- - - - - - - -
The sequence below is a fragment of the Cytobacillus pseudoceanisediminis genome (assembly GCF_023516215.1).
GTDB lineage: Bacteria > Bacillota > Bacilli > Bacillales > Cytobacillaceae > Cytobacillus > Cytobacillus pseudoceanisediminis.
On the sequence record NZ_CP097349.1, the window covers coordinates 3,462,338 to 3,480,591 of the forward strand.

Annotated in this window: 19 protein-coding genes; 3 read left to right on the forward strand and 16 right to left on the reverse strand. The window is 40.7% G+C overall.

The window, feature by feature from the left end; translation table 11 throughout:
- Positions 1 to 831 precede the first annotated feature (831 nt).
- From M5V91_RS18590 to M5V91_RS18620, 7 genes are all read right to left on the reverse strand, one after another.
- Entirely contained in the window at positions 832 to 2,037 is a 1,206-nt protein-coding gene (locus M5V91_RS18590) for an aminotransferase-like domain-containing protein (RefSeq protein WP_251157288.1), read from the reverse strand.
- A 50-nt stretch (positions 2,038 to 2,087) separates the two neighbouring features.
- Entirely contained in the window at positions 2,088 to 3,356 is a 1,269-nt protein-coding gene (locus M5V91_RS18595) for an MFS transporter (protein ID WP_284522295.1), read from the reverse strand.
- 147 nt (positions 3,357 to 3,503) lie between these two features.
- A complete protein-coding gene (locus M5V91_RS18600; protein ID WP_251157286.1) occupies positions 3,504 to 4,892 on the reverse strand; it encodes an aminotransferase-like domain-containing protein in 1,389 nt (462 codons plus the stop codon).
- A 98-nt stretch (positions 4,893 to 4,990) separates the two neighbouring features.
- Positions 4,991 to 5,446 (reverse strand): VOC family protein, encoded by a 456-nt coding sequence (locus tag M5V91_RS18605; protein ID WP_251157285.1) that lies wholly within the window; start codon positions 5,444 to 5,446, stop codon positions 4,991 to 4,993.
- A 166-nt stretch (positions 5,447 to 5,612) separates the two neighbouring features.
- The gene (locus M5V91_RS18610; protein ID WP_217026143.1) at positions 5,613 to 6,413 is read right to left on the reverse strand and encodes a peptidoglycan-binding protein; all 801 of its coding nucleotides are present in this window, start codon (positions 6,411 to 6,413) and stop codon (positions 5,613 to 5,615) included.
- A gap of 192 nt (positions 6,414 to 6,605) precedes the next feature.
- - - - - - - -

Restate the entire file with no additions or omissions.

The sequence below is a fragment of the Cytobacillus pseudoceanisediminis genome (assembly GCF_023516215.1).
GTDB lineage: Bacteria > Bacillota > Bacilli > Bacillales > Cytobacillaceae > Cytobacillus > Cytobacillus pseudoceanisediminis.
On the sequence record NZ_CP097349.1, the window covers coordinates 3,462,338 to 3,480,591 of the forward strand.

Annotated in this window: 19 protein-coding genes; 3 read left to right on the forward strand and 16 right to left on the reverse strand. The window is 40.7% G+C overall.

The window, feature by feature from the left end; translation table 11 throughout:
- Positions 1 to 831 precede the first annotated feature (831 nt).
- From M5V91_RS18590 to M5V91_RS18620, 7 genes are all read right to left on the reverse strand, one after another.
- Entirely contained in the window at positions 832 to 2,037 is a 1,206-nt protein-coding gene (locus M5V91_RS18590) for an aminotransferase-like domain-containing protein (RefSeq protein WP_251157288.1), read from the reverse strand.
- A 50-nt stretch (positions 2,038 to 2,087) separates the two neighbouring features.
- Entirely contained in the window at positions 2,088 to 3,356 is a 1,269-nt protein-coding gene (locus M5V91_RS18595) for an MFS transporter (protein ID WP_284522295.1), read from the reverse strand.
- 147 nt (positions 3,357 to 3,503) lie between these two features.
- A complete protein-coding gene (locus M5V91_RS18600; protein ID WP_251157286.1) occupies positions 3,504 to 4,892 on the reverse strand; it encodes an aminotransferase-like domain-containing protein in 1,389 nt (462 codons plus the stop codon).
- A 98-nt stretch (positions 4,893 to 4,990) separates the two neighbouring features.
- Positions 4,991 to 5,446 (reverse strand): VOC family protein, encoded by a 456-nt coding sequence (locus tag M5V91_RS18605; protein ID WP_251157285.1) that lies wholly within the window; start codon positions 5,444 to 5,446, stop codon positions 4,991 to 4,993.
- A 166-nt stretch (positions 5,447 to 5,612) separates the two neighbouring features.
- The gene (locus M5V91_RS18610; protein ID WP_217026143.1) at positions 5,613 to 6,413 is read right to left on the reverse strand and encodes a peptidoglycan-binding protein; all 801 of its coding nucleotides are present in this window, start codon (positions 6,411 to 6,413) and stop codon (positions 5,613 to 5,615) included.
- A gap of 192 nt (positions 6,414 to 6,605) precedes the next feature.